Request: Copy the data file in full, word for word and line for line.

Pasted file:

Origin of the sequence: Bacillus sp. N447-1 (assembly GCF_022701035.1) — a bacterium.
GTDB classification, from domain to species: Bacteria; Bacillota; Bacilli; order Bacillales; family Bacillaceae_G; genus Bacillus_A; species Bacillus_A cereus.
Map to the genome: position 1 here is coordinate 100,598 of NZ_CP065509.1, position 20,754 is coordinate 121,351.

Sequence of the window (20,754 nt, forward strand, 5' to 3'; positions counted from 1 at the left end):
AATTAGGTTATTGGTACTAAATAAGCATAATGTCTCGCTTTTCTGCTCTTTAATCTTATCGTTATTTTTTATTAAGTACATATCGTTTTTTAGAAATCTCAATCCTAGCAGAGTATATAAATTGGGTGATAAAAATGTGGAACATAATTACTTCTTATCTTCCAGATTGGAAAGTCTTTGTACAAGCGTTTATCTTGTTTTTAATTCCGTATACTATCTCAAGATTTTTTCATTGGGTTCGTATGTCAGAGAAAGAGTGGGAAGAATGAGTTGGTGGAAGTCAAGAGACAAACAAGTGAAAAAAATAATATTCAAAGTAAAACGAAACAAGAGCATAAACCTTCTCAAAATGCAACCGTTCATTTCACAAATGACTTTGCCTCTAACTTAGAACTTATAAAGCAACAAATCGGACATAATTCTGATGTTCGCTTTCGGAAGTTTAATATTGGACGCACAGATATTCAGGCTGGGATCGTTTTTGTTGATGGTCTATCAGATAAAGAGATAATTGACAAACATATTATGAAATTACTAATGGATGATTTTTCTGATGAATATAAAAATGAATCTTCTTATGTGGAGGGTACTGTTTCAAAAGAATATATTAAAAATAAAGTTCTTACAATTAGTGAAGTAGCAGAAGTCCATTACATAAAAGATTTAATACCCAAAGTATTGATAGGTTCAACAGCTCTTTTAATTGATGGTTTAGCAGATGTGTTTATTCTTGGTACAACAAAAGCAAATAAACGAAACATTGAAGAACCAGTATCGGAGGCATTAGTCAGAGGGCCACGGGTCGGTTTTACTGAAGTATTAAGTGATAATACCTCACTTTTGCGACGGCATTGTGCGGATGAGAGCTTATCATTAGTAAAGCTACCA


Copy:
Origin of the sequence: Bacillus sp. N447-1 (assembly GCF_022701035.1) — a bacterium.
GTDB classification, from domain to species: Bacteria; Bacillota; Bacilli; order Bacillales; family Bacillaceae_G; genus Bacillus_A; species Bacillus_A cereus.
Map to the genome: position 1 here is coordinate 100,598 of NZ_CP065509.1, position 20,754 is coordinate 121,351.

Sequence of the window (20,754 nt, forward strand, 5' to 3'; positions counted from 1 at the left end):
AATTAGGTTATTGGTACTAAATAAGCATAATGTCTCGCTTTTCTGCTCTTTAATCTTATCGTTATTTTTTATTAAGTACATATCGTTTTTTAGAAATCTCAATCCTAGCAGAGTATATAAATTGGGTGATAAAAATGTGGAACATAATTACTTCTTATCTTCCAGATTGGAAAGTCTTTGTACAAGCGTTTATCTTGTTTTTAATTCCGTATACTATCTCAAGATTTTTTCATTGGGTTCGTATGTCAGAGAAAGAGTGGGAAGAATGAGTTGGTGGAAGTCAAGAGACAAACAAGTGAAAAAAATAATATTCAAAGTAAAACGAAACAAGAGCATAAACCTTCTCAAAATGCAACCGTTCATTTCACAAATGACTTTGCCTCTAACTTAGAACTTATAAAGCAACAAATCGGACATAATTCTGATGTTCGCTTTCGGAAGTTTAATATTGGACGCACAGATATTCAGGCTGGGATCGTTTTTGTTGATGGTCTATCAGATAAAGAGATAATTGACAAACATATTATGAAATTACTAATGGATGATTTTTCTGATGAATATAAAAATGAATCTTCTTATGTGGAGGGTACTGTTTCAAAAGAATATATTAAAAATAAAGTTCTTACAATTAGTGAAGTAGCAGAAGTCCATTACATAAAAGATTTAATACCCAAAGTATTGATAGGTTCAACAGCTCTTTTAATTGATGGTTTAGCAGATGTGTTTATTCTTGGTACAACAAAAGCAAATAAACGAAACATTGAAGAACCAGTATCGGAGGCATTAGTCAGAGGGCCACGGGTCGGTTTTACTGAAGTATTAAGTGATAATACCTCACTTTTGCGACGGCATTGTGCGGATGAGAGCTTATCATTAGTAAAGCTACCA